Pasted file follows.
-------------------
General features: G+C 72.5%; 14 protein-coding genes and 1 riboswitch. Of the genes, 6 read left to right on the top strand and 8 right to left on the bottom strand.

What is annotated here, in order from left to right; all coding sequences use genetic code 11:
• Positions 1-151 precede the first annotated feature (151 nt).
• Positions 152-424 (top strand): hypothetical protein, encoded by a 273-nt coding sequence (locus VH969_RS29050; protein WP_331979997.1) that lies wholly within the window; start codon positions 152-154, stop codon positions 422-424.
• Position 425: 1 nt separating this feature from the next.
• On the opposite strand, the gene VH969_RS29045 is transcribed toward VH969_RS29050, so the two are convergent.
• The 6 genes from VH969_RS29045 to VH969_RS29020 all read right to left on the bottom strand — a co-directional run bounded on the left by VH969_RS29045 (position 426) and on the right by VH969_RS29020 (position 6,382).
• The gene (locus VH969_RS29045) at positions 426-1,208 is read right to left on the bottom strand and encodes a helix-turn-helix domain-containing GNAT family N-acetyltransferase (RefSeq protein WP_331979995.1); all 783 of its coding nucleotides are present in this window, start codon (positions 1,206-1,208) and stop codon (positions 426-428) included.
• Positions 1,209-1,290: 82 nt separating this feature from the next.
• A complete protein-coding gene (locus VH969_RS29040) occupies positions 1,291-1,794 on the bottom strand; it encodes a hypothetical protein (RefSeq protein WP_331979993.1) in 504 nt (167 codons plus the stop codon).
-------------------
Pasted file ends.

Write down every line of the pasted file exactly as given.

General features: G+C 72.5%; 14 protein-coding genes and 1 riboswitch. Of the genes, 6 read left to right on the top strand and 8 right to left on the bottom strand.

What is annotated here, in order from left to right; all coding sequences use genetic code 11:
• Positions 1-151 precede the first annotated feature (151 nt).
• Positions 152-424 (top strand): hypothetical protein, encoded by a 273-nt coding sequence (locus VH969_RS29050; protein WP_331979997.1) that lies wholly within the window; start codon positions 152-154, stop codon positions 422-424.
• Position 425: 1 nt separating this feature from the next.
• On the opposite strand, the gene VH969_RS29045 is transcribed toward VH969_RS29050, so the two are convergent.
• The 6 genes from VH969_RS29045 to VH969_RS29020 all read right to left on the bottom strand — a co-directional run bounded on the left by VH969_RS29045 (position 426) and on the right by VH969_RS29020 (position 6,382).
• The gene (locus VH969_RS29045) at positions 426-1,208 is read right to left on the bottom strand and encodes a helix-turn-helix domain-containing GNAT family N-acetyltransferase (RefSeq protein WP_331979995.1); all 783 of its coding nucleotides are present in this window, start codon (positions 1,206-1,208) and stop codon (positions 426-428) included.
• Positions 1,209-1,290: 82 nt separating this feature from the next.
• A complete protein-coding gene (locus VH969_RS29040) occupies positions 1,291-1,794 on the bottom strand; it encodes a hypothetical protein (RefSeq protein WP_331979993.1) in 504 nt (167 codons plus the stop codon).